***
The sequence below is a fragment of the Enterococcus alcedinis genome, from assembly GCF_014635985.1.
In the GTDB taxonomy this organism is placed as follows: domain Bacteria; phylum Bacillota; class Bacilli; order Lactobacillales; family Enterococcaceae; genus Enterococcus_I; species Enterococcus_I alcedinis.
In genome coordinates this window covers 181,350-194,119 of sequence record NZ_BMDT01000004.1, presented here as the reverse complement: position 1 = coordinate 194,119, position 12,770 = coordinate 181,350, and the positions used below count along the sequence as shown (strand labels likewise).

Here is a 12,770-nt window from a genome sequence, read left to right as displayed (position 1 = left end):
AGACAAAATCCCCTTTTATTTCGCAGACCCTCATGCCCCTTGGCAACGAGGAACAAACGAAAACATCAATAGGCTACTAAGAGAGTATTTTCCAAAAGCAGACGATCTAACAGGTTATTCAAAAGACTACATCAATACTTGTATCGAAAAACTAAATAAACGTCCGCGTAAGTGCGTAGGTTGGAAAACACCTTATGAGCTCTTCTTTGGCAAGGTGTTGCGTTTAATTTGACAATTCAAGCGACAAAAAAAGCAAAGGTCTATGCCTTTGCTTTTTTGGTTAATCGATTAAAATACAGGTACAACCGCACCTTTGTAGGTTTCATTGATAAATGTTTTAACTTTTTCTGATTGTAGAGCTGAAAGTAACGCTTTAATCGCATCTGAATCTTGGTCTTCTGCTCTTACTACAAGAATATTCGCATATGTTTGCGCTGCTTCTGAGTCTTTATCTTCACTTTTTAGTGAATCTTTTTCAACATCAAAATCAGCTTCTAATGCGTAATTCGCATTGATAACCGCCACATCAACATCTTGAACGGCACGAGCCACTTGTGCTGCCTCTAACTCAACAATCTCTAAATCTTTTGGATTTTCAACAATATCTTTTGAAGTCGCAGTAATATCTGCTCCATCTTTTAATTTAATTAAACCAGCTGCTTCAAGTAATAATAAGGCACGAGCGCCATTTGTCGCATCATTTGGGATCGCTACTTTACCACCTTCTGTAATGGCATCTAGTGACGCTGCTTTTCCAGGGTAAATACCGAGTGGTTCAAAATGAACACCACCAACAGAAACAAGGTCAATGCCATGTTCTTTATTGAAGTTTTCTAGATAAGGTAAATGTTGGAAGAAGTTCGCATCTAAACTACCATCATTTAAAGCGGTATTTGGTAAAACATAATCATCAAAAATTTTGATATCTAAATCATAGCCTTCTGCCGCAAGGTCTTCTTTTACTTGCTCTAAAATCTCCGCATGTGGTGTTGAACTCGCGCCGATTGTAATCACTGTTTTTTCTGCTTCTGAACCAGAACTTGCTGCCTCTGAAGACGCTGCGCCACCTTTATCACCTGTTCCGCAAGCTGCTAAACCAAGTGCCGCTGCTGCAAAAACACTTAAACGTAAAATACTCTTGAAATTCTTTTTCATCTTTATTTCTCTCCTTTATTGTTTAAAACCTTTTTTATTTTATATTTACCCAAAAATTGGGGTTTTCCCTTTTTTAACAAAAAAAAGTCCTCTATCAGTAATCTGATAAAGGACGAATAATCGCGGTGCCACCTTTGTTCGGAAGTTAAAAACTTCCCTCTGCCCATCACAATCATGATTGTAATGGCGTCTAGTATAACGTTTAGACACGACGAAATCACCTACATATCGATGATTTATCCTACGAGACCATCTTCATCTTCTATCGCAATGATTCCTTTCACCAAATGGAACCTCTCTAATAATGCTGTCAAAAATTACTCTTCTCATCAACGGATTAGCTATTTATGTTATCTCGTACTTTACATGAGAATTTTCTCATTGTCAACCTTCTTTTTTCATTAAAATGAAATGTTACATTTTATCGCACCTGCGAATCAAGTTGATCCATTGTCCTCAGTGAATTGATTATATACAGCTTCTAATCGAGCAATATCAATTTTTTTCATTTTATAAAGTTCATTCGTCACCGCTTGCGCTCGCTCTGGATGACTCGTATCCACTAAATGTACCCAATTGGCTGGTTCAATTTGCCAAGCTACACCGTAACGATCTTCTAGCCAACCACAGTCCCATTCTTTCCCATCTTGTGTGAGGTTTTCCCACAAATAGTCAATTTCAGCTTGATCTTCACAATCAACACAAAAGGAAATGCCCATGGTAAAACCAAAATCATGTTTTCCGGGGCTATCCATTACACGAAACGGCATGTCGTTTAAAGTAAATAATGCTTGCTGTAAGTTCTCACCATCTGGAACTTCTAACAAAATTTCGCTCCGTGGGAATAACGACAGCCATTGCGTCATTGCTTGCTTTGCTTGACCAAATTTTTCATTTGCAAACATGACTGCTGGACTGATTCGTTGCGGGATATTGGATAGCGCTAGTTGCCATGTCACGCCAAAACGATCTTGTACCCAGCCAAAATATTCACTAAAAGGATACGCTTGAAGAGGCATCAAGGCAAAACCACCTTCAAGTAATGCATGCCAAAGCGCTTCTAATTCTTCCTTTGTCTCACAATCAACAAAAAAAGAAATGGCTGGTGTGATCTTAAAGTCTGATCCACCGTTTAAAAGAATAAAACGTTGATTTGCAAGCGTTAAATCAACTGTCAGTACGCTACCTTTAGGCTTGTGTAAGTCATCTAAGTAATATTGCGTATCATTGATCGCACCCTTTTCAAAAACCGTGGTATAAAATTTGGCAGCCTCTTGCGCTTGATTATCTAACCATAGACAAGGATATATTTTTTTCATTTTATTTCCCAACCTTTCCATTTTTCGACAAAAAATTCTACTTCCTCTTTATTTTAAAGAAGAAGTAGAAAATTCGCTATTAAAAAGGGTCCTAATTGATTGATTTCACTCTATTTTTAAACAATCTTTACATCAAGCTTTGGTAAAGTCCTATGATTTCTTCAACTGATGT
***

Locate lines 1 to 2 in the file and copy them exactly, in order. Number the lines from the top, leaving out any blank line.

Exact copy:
The sequence below is a fragment of the Enterococcus alcedinis genome, from assembly GCF_014635985.1.
In the GTDB taxonomy this organism is placed as follows: domain Bacteria; phylum Bacillota; class Bacilli; order Lactobacillales; family Enterococcaceae; genus Enterococcus_I; species Enterococcus_I alcedinis.